From the back cover (of the galley): "Between 1990 and 2005, only eight countries in the world still sentenced people younger than eighteen to death for their crimes-Iran, China, Nigeria, The Democratic Republic of Congo, Saudi Arabia, Yemen, Pakistan, and the United States of America." A powerful statement.
This book interviews men who were teenagers when they were sentenced to death row, families of those sentenced, and even victims of a man who was a teenager when he was convicted (and subsequently executed). It is very interesting food for thought. Generally I'm not a big fan of "in their own voices" story telling. I tend to think that that's why God invented editors - to tell a cohesive and tight story that doesn't meander and isn't full of "you knows" or "man..." or "does that make sense?"...you know, all those colloquialisms that are fine when you're speaking, but make for tedious and painful reading. However, in this collection of stories I get the sense that even though the author used their own words, there was quite a bit of editing to make it flow into an understandable narrative. And it is intense.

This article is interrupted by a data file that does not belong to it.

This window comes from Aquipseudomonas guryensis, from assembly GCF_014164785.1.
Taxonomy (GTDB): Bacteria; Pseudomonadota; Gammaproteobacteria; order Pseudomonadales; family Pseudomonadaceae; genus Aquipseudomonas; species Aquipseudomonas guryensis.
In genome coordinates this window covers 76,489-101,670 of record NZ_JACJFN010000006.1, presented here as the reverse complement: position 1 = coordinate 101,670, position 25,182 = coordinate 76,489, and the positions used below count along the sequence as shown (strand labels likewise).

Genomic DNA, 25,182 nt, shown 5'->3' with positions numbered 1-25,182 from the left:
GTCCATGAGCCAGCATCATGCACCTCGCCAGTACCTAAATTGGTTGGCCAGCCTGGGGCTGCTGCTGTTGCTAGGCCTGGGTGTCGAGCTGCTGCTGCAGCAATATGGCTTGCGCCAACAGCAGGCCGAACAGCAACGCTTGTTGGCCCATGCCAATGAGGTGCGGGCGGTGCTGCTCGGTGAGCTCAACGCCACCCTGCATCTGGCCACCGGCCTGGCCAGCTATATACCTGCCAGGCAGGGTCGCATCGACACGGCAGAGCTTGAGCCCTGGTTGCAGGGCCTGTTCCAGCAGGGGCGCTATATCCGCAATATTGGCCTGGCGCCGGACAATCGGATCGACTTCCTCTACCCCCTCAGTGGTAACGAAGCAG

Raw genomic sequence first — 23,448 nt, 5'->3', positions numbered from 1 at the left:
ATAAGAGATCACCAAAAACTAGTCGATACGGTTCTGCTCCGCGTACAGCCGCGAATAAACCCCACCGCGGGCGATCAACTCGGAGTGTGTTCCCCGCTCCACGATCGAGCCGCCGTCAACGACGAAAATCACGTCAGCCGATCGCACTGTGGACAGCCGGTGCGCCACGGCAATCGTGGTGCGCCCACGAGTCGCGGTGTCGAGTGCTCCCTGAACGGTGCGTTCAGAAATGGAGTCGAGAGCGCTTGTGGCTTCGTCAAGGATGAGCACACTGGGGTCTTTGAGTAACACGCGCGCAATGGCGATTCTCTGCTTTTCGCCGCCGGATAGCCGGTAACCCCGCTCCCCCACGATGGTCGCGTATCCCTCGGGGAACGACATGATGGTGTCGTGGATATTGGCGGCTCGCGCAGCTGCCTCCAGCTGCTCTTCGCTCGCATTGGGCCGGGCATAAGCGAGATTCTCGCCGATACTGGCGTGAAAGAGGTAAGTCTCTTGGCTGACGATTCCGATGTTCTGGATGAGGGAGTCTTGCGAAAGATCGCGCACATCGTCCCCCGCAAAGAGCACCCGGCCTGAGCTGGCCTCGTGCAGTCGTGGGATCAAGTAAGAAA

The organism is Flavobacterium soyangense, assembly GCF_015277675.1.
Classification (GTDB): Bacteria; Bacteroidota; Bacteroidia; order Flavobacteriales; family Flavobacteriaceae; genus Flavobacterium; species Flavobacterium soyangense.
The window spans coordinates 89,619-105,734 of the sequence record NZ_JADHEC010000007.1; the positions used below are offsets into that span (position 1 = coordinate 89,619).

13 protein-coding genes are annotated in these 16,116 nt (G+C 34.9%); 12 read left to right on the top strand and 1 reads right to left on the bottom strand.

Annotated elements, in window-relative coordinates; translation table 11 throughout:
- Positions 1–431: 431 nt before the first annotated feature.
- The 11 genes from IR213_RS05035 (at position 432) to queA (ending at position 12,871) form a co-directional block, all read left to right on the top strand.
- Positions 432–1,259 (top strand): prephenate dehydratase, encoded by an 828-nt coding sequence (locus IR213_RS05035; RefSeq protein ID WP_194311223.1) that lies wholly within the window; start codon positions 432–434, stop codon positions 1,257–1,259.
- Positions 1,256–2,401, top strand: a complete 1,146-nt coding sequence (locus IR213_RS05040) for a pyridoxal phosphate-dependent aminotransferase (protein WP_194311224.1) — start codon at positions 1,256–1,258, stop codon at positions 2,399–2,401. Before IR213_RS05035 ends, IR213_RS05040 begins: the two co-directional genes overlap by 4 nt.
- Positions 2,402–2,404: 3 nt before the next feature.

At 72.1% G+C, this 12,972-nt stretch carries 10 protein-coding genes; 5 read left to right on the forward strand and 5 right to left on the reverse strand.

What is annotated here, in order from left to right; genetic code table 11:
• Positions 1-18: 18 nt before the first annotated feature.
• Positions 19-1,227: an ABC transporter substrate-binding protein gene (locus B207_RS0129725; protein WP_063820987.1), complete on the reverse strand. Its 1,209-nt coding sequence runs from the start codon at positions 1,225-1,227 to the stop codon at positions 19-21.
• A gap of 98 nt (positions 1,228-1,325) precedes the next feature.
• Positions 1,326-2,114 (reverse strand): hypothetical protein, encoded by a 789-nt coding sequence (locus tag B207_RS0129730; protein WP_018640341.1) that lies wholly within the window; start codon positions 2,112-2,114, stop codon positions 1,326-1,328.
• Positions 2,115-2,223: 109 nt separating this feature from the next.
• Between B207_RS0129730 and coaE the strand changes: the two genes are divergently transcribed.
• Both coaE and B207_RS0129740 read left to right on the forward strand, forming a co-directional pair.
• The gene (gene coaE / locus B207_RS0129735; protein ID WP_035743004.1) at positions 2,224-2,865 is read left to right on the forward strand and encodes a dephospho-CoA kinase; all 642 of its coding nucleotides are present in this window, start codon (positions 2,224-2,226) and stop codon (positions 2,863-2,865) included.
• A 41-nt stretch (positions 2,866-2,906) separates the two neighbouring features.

Never have I wanted to enter jail, but after reading this I want to even less. The men interviewed have been in prison and on death row from the time they were 16 years old. They are frank in their discussion of the savagery of prison life.
This book has a strong anti-death penalty agenda and I think by the end of the book it will have even the most pro-death penalty advocate thinking about whether or not an eye for an eye is the way we want our justice system to work. It is a book created to make the reader think about the criminal justice system and it most definitely accomplishes this goal.